The simple answer for the FCC is to reregulate the telecom Pirates or move the business to a public utility. It costs Big Telecom at tiny fraction of your bill to deliver bandwidth.
Using public power infrastructure, a dirt cheap fiber to the block network could be installed in every city, town and village with wireless N 2/5 Ghz access points at each block node. From that block node, signal can be distributed via 1 GigE copper to most subscribers and fiber to the rare more distant ones.Portable users or folks who can't afford a wired connection can connect at 100+ Mbps with WiFi.
No need for new spectrum.
The FCC now recognizes that low speed smart meters would be a component on the broadband network they envision. The small incremental cost of the high speed network over the low speed smart meter net power companies are planning, pays for broadband network for a extra few dollars a month per subscriber.
Big Telecom makes 3000% profits on broadband with their ancient antiquated equipment. They could cut their fees to 3% of current level - $1 a month ADSL - and still make money Lots of room for a nonprofit to provide a service at for a few bucks a month. Google wired time warner cab for more.
Citizens could also do it for themselves with a cheap open-mesh router for $25 which lets them share their internet and secure the home network at the same time. The more plugged in, the more they mesh up. No fuss no programming just plug em in. Open-mesh allows restricting the amount of bandwidth available to neighbors. Contributors can also require logins, resell it if desired, restrict on mac addresses, and boot heavy users.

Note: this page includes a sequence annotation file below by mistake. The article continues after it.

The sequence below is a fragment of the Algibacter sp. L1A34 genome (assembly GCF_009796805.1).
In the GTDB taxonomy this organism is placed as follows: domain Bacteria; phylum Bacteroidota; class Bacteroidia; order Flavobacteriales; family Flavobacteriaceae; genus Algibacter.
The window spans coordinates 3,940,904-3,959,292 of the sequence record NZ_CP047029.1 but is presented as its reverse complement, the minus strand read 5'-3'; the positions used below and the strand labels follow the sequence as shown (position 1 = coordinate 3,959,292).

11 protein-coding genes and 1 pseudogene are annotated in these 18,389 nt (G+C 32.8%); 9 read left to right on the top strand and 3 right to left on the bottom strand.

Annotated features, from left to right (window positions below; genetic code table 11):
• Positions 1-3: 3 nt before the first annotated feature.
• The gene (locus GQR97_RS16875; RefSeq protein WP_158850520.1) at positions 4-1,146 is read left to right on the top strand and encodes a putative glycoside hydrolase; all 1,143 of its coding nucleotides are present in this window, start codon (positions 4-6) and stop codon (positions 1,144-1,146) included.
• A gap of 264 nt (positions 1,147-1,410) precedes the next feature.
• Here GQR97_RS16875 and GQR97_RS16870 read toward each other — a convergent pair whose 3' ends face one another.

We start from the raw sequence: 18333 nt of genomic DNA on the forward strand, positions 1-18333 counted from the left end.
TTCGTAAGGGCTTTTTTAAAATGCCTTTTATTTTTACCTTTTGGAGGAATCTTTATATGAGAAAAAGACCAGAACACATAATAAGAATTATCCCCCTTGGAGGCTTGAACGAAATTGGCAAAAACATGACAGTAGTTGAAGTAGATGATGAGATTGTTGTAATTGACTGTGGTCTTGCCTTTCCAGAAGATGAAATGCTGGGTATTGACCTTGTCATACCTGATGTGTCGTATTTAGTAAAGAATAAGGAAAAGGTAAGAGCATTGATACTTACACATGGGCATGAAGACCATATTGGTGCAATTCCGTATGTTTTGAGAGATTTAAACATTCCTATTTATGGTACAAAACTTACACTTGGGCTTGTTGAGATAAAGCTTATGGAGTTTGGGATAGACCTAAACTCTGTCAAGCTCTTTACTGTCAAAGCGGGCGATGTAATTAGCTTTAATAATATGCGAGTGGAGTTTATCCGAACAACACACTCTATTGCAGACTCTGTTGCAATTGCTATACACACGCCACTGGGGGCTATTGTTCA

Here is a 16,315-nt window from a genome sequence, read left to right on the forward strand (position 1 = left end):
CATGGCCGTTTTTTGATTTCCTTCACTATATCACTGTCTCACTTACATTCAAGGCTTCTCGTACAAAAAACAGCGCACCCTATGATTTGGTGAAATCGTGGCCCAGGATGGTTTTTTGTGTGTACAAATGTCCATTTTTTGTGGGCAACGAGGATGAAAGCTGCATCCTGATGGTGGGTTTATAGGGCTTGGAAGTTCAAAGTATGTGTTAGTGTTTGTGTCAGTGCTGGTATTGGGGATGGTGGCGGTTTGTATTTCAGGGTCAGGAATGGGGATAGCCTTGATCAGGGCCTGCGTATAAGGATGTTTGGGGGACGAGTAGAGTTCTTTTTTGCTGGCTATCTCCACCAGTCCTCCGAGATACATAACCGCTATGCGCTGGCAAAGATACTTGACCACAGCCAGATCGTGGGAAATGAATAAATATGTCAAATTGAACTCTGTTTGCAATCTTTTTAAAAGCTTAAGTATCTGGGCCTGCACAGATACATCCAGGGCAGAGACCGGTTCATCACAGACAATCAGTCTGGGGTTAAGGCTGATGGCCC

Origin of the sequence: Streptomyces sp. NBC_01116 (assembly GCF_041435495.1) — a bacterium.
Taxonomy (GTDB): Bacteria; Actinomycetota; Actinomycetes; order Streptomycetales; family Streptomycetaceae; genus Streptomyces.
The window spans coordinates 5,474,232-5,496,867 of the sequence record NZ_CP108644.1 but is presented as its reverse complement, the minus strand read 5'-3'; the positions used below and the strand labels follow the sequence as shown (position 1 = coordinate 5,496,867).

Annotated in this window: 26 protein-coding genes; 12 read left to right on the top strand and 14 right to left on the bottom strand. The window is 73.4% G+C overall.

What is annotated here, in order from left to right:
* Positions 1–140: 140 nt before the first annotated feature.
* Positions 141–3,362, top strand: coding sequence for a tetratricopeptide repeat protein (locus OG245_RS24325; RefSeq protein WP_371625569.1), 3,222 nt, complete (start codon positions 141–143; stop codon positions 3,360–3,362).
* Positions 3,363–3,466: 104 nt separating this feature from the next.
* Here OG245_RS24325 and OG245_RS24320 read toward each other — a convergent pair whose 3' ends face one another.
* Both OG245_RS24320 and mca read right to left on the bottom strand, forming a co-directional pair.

If people with enlightened social attitudes or a just a dislike of the phone company, switched to open-mesh WiFi routers from their junk easily compromised equipment Big Telecom sells, Big Telecom would be taking a serious beating.
An article "FCC abandons efforts at net neutrality compromise"
was Posted 8/6/2010 12:50 PM EDT in USA today. If the USA today article is true this article is incorrect, and the agreement between Google and Verizon has no meaning.
@Dustin2127 what rights exactly do you think you have that you think have been stripped away? or are you just spouting hyperbole?
First off. I love my Droid X and I hope it stays that way.
Second, I hate Verizon and Im starting to hate Google